After many years of trying to perfect this recipe, I found that weighing the ingredients and using a bread machine gave perfect, consistent results every time!
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- 2 large eggs (2 oz each)
- 10 oz water
- 4 oz vegetable oil
- 4 oz sugar
- ¾ oz yeast
- 3/8 oz salt
- 26 oz. bread flour1 cup raisins (optional)
- For the glaze: 1 egg beaten with 1 tablespoon water
- sesame seeds or poppy seeds for garnish (optional)
If using a bread machine: Place ingredients in the pail of a bread machine in the order listed. Set machine for “dough.” After the cycle is finished (about 1 hour 30 minutes) the dough is ready to be formed. Add raisins when machine beeps halfway through. Remove dough from pail and place on a Silpat (silicone sheet) lined cookie sheet. (This will make the dough easy to form and no extra flour will be needed)
Divide the dough into 3 equal parts and roll each into a long strand. Braid the dough. Allow to rise on the silpat until doubled (poke a hole in the side of the dough- if it stays, the dough is doubled) about 1 hour or more. Pre-heat oven to 350 degrees (325 for a convection oven).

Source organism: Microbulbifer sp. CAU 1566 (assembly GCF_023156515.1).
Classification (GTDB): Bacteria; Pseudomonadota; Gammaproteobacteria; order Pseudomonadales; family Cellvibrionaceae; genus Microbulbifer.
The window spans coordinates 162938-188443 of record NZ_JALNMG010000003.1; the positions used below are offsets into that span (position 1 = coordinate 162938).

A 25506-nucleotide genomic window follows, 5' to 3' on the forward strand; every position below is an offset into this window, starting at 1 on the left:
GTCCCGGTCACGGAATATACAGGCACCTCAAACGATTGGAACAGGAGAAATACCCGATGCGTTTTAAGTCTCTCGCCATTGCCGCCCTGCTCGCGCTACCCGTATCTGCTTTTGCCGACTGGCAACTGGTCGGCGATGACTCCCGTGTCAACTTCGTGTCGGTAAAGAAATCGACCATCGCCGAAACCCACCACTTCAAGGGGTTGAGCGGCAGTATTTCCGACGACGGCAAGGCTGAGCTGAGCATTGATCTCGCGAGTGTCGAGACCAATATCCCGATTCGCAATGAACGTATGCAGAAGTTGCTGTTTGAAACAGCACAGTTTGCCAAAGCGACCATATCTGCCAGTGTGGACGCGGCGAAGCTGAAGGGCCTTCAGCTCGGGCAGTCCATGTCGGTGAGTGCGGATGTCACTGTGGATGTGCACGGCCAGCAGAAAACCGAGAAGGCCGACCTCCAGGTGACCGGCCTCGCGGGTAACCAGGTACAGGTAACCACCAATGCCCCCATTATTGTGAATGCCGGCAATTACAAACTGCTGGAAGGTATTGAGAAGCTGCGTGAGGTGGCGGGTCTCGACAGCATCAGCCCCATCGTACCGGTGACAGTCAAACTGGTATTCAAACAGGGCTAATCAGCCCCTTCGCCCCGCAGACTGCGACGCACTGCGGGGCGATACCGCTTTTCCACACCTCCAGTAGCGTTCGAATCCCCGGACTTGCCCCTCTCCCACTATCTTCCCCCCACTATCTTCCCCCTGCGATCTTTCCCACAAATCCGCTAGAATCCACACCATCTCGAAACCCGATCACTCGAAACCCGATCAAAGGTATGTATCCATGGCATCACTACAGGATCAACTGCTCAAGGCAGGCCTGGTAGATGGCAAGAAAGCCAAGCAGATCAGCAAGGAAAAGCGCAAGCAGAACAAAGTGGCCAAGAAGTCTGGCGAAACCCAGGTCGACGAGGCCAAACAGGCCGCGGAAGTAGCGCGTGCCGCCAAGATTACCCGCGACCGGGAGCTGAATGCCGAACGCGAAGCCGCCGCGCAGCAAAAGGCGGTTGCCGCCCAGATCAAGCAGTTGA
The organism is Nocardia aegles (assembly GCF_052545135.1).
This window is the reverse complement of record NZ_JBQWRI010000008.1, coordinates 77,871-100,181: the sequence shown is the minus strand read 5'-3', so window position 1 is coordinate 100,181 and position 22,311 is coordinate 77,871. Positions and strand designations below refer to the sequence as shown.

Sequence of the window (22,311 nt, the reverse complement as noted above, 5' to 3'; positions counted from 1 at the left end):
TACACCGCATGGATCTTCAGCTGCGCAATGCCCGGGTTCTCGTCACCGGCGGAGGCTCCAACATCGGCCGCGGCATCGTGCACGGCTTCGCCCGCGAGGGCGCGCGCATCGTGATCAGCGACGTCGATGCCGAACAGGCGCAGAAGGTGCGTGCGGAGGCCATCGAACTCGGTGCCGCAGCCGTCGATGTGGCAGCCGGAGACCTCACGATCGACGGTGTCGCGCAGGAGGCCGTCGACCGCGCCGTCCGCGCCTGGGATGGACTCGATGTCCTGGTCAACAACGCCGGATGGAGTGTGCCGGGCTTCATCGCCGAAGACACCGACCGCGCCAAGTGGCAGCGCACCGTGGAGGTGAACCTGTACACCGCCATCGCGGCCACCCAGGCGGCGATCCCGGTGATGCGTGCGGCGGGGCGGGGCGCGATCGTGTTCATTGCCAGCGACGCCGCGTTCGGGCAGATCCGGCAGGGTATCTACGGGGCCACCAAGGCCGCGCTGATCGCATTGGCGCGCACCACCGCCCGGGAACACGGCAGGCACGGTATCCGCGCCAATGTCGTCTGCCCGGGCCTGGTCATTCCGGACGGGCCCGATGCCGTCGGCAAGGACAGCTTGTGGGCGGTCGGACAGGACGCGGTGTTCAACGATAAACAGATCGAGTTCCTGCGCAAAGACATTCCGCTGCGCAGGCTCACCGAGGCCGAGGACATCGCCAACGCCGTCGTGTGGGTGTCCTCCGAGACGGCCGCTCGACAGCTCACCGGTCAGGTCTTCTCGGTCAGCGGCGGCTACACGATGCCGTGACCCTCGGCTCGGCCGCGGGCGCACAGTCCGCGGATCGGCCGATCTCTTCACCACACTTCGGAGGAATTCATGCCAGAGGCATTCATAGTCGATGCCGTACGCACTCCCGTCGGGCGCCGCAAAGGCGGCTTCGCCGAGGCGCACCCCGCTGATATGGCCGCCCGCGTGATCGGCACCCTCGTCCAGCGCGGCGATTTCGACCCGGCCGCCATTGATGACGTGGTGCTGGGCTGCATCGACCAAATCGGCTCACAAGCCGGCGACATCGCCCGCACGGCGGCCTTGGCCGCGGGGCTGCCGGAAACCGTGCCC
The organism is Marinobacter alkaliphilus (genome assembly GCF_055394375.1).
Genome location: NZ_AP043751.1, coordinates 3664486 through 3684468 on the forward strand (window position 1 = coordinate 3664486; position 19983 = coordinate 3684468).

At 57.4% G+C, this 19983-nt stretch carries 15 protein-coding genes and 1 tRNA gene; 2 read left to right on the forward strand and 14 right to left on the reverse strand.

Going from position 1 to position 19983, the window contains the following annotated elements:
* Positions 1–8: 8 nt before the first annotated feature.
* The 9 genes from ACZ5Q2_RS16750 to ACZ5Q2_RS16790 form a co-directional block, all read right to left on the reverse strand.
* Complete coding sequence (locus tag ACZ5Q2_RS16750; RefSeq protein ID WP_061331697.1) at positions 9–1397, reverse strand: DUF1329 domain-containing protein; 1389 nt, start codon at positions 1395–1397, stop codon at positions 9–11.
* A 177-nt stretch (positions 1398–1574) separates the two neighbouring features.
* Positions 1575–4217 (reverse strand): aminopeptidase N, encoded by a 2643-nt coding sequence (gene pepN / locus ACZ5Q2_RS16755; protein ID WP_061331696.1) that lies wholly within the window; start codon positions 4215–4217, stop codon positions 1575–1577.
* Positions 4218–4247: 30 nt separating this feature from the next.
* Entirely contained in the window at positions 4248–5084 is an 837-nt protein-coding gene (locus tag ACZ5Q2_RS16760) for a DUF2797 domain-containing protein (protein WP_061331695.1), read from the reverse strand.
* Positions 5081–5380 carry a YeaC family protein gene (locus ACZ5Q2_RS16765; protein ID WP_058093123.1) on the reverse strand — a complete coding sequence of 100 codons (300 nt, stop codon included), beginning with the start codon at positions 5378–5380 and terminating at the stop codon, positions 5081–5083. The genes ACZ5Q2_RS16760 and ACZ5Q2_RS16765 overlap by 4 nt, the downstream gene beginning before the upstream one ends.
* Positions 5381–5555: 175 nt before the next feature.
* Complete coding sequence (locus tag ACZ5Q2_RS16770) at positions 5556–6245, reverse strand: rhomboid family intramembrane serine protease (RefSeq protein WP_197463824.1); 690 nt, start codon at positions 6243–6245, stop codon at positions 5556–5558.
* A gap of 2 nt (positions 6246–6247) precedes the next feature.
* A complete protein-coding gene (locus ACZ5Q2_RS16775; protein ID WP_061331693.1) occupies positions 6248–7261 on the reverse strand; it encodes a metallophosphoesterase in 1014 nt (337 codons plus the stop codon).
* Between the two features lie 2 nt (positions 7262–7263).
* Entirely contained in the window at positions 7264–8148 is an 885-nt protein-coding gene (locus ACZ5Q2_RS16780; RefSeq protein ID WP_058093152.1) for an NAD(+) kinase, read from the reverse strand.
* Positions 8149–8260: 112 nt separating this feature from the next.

Brush challah with glaze. Sprinkle seeds over glaze – if using. Place in the oven and bake until golden brown about 40 minutes (or using an instant read thermometer the internal temperature is 190 degrees).
If using a food processor: Add all the dry ingredients to the work bowl. Combine eggs, oil and water. With the machine running, add the liquids through the feed tube. Add raisins if using. After the dough has formed a ball that “cleans the bowl” process for 15 seconds. Allow to rise in the work bowl until doubled. (Make a mark on the side of the bowl and another mark about where the “double” should be).
Continue with the directions above.
In a stand mixer: Place flour, salt, yeast and sugar in the bowl and using the dough hook, mix well. Combine oil, water and eggs. Add slowly to the running mixer. Add raisins if using. Increase speed and knead the dough until it is very smooth and elastic. (To test if the dough has kneaded enough, take a small ball of dough in your hand and stretch it. If you can get the dough thin enough to see through without tearing, it has been kneaded enough).
Cover the bowl with plastic wrap and allow to rise until doubled. (Use your finger to see if is doubled). Punch the dough down or turn out on to a very lightly floured surface and knead a few times to remove all air bubbles. Form into a loaf or into rolls. Spray with cooking spray, cover and allow to rise again until doubled. Brush with egg glaze if you wish. Bake in a 350 degree oven until the dough reaches 190-200 degrees when tested with an instant read thermometer. Cool before slicing.
Adapted from Chef Ruth Ross
Yield 2 small loaves or 1 large